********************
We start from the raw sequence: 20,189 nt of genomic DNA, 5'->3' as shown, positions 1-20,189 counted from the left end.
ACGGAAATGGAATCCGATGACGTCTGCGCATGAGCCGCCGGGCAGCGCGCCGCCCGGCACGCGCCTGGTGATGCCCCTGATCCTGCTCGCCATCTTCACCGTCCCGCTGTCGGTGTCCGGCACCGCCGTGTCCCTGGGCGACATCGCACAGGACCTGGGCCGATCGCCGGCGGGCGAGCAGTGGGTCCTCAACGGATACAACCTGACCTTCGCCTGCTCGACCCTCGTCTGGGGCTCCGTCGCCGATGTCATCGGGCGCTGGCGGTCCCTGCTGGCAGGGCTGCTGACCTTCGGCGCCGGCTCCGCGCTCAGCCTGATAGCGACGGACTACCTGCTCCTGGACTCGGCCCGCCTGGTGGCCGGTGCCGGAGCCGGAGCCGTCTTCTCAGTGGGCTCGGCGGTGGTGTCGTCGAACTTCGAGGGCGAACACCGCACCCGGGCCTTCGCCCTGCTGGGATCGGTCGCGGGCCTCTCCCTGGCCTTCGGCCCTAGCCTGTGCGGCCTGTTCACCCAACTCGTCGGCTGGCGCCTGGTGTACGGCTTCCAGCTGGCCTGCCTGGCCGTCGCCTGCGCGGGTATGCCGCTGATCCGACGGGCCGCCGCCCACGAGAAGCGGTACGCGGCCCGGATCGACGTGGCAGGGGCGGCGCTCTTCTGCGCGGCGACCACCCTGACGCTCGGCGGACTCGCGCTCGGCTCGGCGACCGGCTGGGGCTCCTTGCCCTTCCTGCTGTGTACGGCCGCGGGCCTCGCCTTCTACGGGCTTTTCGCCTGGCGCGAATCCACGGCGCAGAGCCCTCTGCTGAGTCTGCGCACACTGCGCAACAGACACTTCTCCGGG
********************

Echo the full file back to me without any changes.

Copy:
We start from the raw sequence: 20,189 nt of genomic DNA, 5'->3' as shown, positions 1-20,189 counted from the left end.
ACGGAAATGGAATCCGATGACGTCTGCGCATGAGCCGCCGGGCAGCGCGCCGCCCGGCACGCGCCTGGTGATGCCCCTGATCCTGCTCGCCATCTTCACCGTCCCGCTGTCGGTGTCCGGCACCGCCGTGTCCCTGGGCGACATCGCACAGGACCTGGGCCGATCGCCGGCGGGCGAGCAGTGGGTCCTCAACGGATACAACCTGACCTTCGCCTGCTCGACCCTCGTCTGGGGCTCCGTCGCCGATGTCATCGGGCGCTGGCGGTCCCTGCTGGCAGGGCTGCTGACCTTCGGCGCCGGCTCCGCGCTCAGCCTGATAGCGACGGACTACCTGCTCCTGGACTCGGCCCGCCTGGTGGCCGGTGCCGGAGCCGGAGCCGTCTTCTCAGTGGGCTCGGCGGTGGTGTCGTCGAACTTCGAGGGCGAACACCGCACCCGGGCCTTCGCCCTGCTGGGATCGGTCGCGGGCCTCTCCCTGGCCTTCGGCCCTAGCCTGTGCGGCCTGTTCACCCAACTCGTCGGCTGGCGCCTGGTGTACGGCTTCCAGCTGGCCTGCCTGGCCGTCGCCTGCGCGGGTATGCCGCTGATCCGACGGGCCGCCGCCCACGAGAAGCGGTACGCGGCCCGGATCGACGTGGCAGGGGCGGCGCTCTTCTGCGCGGCGACCACCCTGACGCTCGGCGGACTCGCGCTCGGCTCGGCGACCGGCTGGGGCTCCTTGCCCTTCCTGCTGTGTACGGCCGCGGGCCTCGCCTTCTACGGGCTTTTCGCCTGGCGCGAATCCACGGCGCAGAGCCCTCTGCTGAGTCTGCGCACACTGCGCAACAGACACTTCTCCGGG